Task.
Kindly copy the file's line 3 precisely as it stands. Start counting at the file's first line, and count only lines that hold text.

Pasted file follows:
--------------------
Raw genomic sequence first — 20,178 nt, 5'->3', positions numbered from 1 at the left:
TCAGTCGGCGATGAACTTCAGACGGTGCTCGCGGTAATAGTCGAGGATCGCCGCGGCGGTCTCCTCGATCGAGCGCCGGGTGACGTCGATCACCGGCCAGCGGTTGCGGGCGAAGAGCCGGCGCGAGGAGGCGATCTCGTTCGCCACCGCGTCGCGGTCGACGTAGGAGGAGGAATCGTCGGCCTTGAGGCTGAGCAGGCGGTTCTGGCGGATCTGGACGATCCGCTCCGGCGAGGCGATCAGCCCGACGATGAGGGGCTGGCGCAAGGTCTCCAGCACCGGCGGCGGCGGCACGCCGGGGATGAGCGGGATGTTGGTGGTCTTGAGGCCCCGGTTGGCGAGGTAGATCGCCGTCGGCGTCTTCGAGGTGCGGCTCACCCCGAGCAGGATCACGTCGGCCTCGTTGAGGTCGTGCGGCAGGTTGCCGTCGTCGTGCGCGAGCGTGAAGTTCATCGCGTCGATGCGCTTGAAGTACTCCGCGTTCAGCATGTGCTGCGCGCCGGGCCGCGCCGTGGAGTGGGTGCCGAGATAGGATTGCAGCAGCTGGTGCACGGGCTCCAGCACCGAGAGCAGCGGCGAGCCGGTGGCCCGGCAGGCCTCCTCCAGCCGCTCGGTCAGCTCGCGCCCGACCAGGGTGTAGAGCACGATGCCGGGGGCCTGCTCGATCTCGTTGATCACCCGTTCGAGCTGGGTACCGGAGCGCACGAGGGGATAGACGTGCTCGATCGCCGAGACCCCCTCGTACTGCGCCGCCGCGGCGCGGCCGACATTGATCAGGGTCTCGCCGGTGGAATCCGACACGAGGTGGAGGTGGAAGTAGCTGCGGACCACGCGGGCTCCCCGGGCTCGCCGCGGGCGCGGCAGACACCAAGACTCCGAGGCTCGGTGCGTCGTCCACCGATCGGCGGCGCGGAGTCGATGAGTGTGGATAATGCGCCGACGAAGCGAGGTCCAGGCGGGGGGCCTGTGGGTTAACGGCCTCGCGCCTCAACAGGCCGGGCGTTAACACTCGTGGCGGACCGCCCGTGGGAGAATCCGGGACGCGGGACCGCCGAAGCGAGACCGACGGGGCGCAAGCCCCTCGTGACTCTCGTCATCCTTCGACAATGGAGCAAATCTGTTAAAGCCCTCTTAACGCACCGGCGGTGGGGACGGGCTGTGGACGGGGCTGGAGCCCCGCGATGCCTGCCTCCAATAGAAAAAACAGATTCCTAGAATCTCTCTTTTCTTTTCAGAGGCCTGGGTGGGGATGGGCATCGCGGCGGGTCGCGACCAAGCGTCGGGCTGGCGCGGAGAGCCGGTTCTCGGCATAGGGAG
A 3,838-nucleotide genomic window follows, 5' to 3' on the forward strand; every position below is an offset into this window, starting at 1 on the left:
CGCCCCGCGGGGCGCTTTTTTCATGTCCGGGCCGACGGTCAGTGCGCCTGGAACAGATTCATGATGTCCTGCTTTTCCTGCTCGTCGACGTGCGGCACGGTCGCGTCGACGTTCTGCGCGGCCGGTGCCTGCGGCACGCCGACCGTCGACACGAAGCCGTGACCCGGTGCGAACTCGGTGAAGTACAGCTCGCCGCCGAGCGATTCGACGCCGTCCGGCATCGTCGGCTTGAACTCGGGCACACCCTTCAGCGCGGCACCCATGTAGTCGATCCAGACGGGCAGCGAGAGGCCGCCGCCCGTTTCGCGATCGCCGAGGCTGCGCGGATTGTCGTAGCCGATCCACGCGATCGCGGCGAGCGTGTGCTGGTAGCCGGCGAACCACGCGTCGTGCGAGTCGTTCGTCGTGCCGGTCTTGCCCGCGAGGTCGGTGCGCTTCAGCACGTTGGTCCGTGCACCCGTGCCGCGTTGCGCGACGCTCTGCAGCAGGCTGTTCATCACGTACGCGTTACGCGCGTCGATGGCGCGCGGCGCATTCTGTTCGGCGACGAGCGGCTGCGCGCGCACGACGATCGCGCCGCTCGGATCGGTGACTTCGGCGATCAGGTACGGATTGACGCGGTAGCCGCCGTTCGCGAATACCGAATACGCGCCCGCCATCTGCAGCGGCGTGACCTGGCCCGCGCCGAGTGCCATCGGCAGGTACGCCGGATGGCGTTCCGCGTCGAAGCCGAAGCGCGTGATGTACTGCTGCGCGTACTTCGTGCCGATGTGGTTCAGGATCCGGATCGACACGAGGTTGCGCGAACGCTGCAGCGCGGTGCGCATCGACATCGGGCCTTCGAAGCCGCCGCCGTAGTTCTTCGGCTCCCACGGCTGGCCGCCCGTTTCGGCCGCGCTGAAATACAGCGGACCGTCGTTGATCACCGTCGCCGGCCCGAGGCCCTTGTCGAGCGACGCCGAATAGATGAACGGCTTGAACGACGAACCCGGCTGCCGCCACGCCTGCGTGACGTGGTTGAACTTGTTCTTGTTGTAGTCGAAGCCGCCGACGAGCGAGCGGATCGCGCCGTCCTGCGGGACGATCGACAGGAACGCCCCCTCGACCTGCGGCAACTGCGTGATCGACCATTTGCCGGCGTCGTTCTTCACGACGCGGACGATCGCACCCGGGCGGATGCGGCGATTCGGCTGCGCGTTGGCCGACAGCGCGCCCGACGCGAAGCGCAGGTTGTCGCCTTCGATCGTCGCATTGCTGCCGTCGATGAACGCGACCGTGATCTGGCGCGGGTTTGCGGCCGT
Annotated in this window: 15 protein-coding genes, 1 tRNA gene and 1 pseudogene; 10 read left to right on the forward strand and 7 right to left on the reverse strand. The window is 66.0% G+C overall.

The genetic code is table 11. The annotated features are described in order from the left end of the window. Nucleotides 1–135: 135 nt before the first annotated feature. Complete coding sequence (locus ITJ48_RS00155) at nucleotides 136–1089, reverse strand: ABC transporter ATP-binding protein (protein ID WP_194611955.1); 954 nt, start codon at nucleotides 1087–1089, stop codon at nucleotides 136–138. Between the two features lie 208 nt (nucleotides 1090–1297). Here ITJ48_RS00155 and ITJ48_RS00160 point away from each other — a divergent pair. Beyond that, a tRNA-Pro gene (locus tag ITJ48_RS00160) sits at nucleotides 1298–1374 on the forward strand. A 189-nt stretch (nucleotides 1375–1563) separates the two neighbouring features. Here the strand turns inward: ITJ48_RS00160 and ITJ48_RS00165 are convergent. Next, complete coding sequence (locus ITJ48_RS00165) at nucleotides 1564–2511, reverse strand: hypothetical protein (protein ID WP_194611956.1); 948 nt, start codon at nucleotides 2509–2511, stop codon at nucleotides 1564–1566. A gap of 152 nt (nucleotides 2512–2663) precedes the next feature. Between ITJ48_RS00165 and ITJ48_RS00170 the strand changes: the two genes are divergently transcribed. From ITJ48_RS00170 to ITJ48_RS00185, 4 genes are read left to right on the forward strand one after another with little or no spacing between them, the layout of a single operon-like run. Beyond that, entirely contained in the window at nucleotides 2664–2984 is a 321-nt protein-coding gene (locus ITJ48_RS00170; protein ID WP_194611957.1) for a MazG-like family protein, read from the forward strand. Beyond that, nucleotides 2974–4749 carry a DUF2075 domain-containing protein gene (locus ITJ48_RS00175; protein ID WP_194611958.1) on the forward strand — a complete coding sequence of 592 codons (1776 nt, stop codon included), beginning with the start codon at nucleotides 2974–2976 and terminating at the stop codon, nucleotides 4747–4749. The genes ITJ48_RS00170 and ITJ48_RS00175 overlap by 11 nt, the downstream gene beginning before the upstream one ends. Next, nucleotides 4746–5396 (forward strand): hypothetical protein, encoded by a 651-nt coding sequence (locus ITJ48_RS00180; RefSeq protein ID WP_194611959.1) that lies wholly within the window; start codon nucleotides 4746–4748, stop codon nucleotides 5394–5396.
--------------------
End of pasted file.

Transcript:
A 3,838-nucleotide genomic window follows, 5' to 3' on the forward strand; every position below is an offset into this window, starting at 1 on the left: